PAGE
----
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Semin Oncol. 1996 Dec;23(6):763-7.

Diagnosis and treatment of uveal melanoma.

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Ocular Oncology Service, Wills Eye Hospital, Thomas Jefferson University, Philadelphia, PA 19107, USA.


Most malignant melanomas in the ocular region arise in the uveal tract (iris, ciliary body, and choroid). Uveal melanoma generally has characteristic clinical features and the diagnosis can usually be made by an experienced ophthalmologist using slit lamp biomicroscopy or indirect ophthalmoscopy. Ancillary studies such as fluorescein angiography, ultrasonography, magnetic resonance imaging, and fine needle biopsy can occasionally be used to establish the diagnosis in atypical cases. Today, most affected patients are managed by specialists in ocular oncology. The management of uveal melanoma has been the subject of considerable controversy. Iris melanoma can usually be excised without enucleation of the affected eye. With regard to posterior uveal melanoma (ciliary body and choroid), enucleation of the affected eye was once the undisputed method of treatment. More recently, however, removal of the eye is performed less often and alternatives to enucleation have gained popularity. Several years ago, laser photocoagulation and plaque brachytherapy were the most popular alternatives to enucleation. Now, techniques of local tumor excision and transpupillary thermotherapy are gaining popularity in selected cases. Even more recently, various combinations of these methods have been judiciously used in many instances. The selected method of treatment in a given case depends on a number of complex clinical factors. Philosophies regarding the management of these lesions continue to change. This review covers the current diagnosis and management of uveal melanoma with emphasis on methods of management.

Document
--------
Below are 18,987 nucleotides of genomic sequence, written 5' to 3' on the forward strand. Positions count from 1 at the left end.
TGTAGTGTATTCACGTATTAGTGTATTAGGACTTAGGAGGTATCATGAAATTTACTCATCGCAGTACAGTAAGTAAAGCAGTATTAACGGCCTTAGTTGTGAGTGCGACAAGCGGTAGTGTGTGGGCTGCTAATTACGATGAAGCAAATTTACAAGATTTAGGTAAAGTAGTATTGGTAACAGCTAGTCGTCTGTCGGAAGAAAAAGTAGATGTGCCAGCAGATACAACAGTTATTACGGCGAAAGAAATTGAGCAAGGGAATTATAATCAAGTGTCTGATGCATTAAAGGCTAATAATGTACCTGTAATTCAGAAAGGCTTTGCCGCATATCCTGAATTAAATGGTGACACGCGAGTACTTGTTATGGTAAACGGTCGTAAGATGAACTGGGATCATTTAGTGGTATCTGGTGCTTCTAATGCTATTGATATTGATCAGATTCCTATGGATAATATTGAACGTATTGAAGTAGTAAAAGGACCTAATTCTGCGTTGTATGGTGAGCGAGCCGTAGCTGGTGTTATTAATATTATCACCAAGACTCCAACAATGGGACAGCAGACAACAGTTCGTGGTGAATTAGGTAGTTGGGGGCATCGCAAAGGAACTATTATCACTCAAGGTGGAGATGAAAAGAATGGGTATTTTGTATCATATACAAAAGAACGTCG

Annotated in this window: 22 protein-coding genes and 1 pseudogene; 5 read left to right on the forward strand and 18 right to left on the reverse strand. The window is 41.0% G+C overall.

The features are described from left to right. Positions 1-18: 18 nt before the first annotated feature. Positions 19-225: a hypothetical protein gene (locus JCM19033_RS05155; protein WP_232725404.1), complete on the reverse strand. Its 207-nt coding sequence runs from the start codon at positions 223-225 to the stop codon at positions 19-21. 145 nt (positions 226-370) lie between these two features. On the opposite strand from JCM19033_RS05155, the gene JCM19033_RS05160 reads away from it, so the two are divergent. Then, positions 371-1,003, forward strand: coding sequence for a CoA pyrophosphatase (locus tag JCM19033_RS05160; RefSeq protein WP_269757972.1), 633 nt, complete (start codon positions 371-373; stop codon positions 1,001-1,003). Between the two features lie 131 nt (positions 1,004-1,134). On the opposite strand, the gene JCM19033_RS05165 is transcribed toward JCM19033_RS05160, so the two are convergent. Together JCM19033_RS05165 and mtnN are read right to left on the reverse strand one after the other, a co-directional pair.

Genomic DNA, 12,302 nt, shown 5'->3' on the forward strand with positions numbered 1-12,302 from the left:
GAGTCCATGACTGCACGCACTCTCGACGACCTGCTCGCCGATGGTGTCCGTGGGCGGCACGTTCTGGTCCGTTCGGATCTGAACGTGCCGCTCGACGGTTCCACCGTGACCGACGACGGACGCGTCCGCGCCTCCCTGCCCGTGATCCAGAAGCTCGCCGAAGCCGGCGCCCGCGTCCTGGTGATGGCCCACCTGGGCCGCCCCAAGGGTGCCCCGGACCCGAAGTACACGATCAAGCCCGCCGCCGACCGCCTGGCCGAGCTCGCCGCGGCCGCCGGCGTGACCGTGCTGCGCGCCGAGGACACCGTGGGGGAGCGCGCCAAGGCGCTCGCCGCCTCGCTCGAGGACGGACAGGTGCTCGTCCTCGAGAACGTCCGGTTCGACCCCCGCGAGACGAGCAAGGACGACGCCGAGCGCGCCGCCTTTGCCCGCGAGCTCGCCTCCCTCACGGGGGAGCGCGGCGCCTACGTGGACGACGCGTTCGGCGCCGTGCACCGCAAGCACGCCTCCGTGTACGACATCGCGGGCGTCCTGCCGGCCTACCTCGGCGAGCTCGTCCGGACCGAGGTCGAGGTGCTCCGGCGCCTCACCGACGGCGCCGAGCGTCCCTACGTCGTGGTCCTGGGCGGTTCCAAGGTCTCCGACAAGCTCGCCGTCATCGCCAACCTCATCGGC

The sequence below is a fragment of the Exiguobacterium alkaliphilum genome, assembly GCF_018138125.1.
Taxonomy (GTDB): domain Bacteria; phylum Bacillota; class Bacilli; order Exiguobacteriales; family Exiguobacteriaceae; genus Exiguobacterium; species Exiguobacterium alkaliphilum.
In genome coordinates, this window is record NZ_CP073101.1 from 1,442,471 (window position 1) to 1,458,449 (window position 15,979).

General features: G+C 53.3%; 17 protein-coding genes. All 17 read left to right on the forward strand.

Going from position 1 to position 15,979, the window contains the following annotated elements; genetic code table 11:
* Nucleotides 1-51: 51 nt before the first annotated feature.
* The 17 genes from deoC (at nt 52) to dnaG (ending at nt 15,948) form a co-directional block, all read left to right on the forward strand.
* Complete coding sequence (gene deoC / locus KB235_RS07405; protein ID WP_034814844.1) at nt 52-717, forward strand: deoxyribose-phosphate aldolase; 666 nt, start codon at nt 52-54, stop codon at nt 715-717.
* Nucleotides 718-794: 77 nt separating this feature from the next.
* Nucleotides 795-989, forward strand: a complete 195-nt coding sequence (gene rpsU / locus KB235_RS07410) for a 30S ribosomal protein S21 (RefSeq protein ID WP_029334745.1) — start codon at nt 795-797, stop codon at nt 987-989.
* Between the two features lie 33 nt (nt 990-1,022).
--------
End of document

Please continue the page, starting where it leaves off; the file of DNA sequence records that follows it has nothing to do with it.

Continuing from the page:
[Indexed for MEDLINE]

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